Prolificity Be Your Currency

In my bloggy musings I was led to this post by popular self-published fantasy author David Dalglish.

The Triumph of the Dalglish: How I Sold 200k Novels While Not Knowing Squat

His post explains why following the new swarm of authors won't work anymore. You can't win by writing one book, and then chucking links up every day, or even by getting a couple of recommendations on a forum. It doesn't work anymore because everyone's doing it.

The last section of his post enforces my theory of writing a number of good books and being friendly with people. He explains it so well.

Write. And then write some more. You know what’s easier than selling 10,000 books? Selling 5,000 copies of two books. And far easier than that is to sell 3,500 copies of three books.
So many people seem to want to hit the jackpot with just one book. To be fair, people out there do pull it off occasionally. I’ve seen it, even had friends do it. But I’ve seen some of those same people have their sales eventually dry up into nothing, and instead of giving something new for their readers, they keep shopping and pushing that same book, trying to recapture that old miracle.
No.
Stop it.
Keep writing.
And I don’t mean crank out crap. Imagine that you have a fan base out there, one you’re steadily growing. Every book you write, make sure it’s something that audience will love and devour. With each new book, you’ll gather in the new, and satisfy the old.
I’m starting to ramble, so I’ll cut it off here. In short, if you want to self-publish, go in wide-eyed, your pride swallowed, and your ears open. Treat your readers, who are also your paying customers, with respect and courtesy. Don’t make excuses, but instead have the best editing you can have, the best cover, the best formatting, and the best presentation. Most of all, the best story.
And then do it again.
And again.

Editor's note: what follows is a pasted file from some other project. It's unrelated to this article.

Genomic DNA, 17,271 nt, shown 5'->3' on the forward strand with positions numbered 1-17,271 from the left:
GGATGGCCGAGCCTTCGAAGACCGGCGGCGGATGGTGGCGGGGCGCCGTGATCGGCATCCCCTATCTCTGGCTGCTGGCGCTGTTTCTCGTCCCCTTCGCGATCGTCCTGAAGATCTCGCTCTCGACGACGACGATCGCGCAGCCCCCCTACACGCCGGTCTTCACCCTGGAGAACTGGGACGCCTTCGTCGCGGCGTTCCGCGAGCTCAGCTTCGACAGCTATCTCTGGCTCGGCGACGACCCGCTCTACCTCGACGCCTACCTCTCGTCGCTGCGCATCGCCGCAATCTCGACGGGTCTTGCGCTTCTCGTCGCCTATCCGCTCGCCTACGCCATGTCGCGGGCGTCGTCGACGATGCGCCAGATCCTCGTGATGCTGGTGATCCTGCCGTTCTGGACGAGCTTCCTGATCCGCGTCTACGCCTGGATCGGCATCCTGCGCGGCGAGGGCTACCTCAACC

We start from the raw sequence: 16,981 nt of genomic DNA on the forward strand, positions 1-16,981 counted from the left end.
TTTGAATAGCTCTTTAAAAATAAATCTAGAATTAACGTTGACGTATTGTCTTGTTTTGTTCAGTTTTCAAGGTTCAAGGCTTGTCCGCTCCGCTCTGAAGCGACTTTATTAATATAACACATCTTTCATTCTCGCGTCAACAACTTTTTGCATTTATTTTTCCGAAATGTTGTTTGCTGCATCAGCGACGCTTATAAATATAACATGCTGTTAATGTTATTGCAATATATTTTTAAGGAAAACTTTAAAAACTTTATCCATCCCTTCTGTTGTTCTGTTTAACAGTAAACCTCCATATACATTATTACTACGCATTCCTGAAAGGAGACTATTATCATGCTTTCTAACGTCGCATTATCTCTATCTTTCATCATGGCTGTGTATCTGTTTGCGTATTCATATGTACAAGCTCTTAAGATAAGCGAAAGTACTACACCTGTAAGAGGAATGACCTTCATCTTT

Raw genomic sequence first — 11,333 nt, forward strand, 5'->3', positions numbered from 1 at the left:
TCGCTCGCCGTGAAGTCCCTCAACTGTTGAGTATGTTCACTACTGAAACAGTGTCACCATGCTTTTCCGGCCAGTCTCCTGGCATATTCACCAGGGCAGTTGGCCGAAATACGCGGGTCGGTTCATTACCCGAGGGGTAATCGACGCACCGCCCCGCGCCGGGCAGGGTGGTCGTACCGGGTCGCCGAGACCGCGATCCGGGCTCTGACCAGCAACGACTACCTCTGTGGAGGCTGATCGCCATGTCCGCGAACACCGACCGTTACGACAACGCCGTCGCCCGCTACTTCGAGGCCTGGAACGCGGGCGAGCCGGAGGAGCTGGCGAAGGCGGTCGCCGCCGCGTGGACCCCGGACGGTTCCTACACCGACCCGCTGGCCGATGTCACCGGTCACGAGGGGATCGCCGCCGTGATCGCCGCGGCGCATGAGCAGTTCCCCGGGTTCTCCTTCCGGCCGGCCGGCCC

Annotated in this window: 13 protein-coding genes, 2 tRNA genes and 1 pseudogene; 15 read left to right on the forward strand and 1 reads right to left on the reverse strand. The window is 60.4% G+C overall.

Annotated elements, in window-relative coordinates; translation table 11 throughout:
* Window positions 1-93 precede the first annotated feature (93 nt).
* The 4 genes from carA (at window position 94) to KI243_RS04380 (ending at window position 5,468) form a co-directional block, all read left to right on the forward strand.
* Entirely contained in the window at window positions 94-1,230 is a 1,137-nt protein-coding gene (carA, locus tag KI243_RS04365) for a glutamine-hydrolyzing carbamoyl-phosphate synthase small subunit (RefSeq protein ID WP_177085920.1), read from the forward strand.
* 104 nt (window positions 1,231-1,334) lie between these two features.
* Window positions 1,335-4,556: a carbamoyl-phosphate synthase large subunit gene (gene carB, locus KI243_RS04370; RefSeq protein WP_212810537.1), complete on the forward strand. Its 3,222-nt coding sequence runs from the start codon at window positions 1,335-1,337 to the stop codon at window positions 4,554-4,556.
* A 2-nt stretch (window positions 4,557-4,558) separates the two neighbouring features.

And again.

This is why, as soon as possible, I want to jump into writing full-time. I'm sure for a long time, I'm going to be doing half-half, working a part-time job while I write, but I need to treat writing as a job as well. There'll be a time frame every day where I just write or edit.

For some reason, I think it's important that I have that experience of the part-time job while writing. Perhaps to help me appreciate writing more when it's my main job?

I'm not prolific by nature; in fact, I'm the opposite. That's why I need the "this is a job" mindset. Only through treating my writing the right way can I turn it into a full-time, or even part-time job.

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7 comments:

Shane Jeffery said...

I agree with what this guy is saying. But how many books are enough? My plan is to release a new novel every six months. I'm not sure if that's enough, but that's what I'm going to try for anyhow.

Great blog posts of late Ryan. It's great to see there are others headed in the same direction at the same time. It wasn't so long ago we were sending off to publishers praying for someone to 'get' your story AND be in a good mood AND have the right timing and meet the guidelines. Indie publishing kills all that. Which is why these upcoming years are exciting times...

Ryan Sullivan said...

Absolutely! How many books are enough? Haha, I don't think it matters, just keep going. The more you have out, the more money you can make. You're only limited by how quickly you can write a *good* book, and I think that's key. :) I write quite slowly, which is why I'm also going to work on short stories and novelettes. :D

Thanks! Yes, I feel very much behind the times, like I've missed something -- I can only hope things get better for indies from here on, not worse.
Yeah, you can even track this blog back to when I was emailing agents just to get an idea of how long a book needed to be for them to even look at it. Now I can make them as long as I want. ;)

mooderino said...

Excellent advice. I agree with you and him.

mood
Moody Writing

kimberlysullivan said...

I was just at a writer's conference where the agents and editors were saying just this. Good advice... now I just need to get writing.

Ryan Sullivan said...

Thanks, Mood and Kimberly. :)

Botanist said...

That sounds like good advice, and well-expressed. I think I heard something along those lines a while back, which is why I'm keen to finish drafting a second novel before considering dipping my toes in the self-publishing pool with the first.

Ryan Sullivan said...

Definitely, David made a very strong point and it really connected with me. It just seems to make so much sense. :)

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Welcome to The Dark Corner of the Mind. My name is Ryan Sullivan and my aim with this blog is to help others with their own writing, as well as to make note of some of my own writing endeavours.

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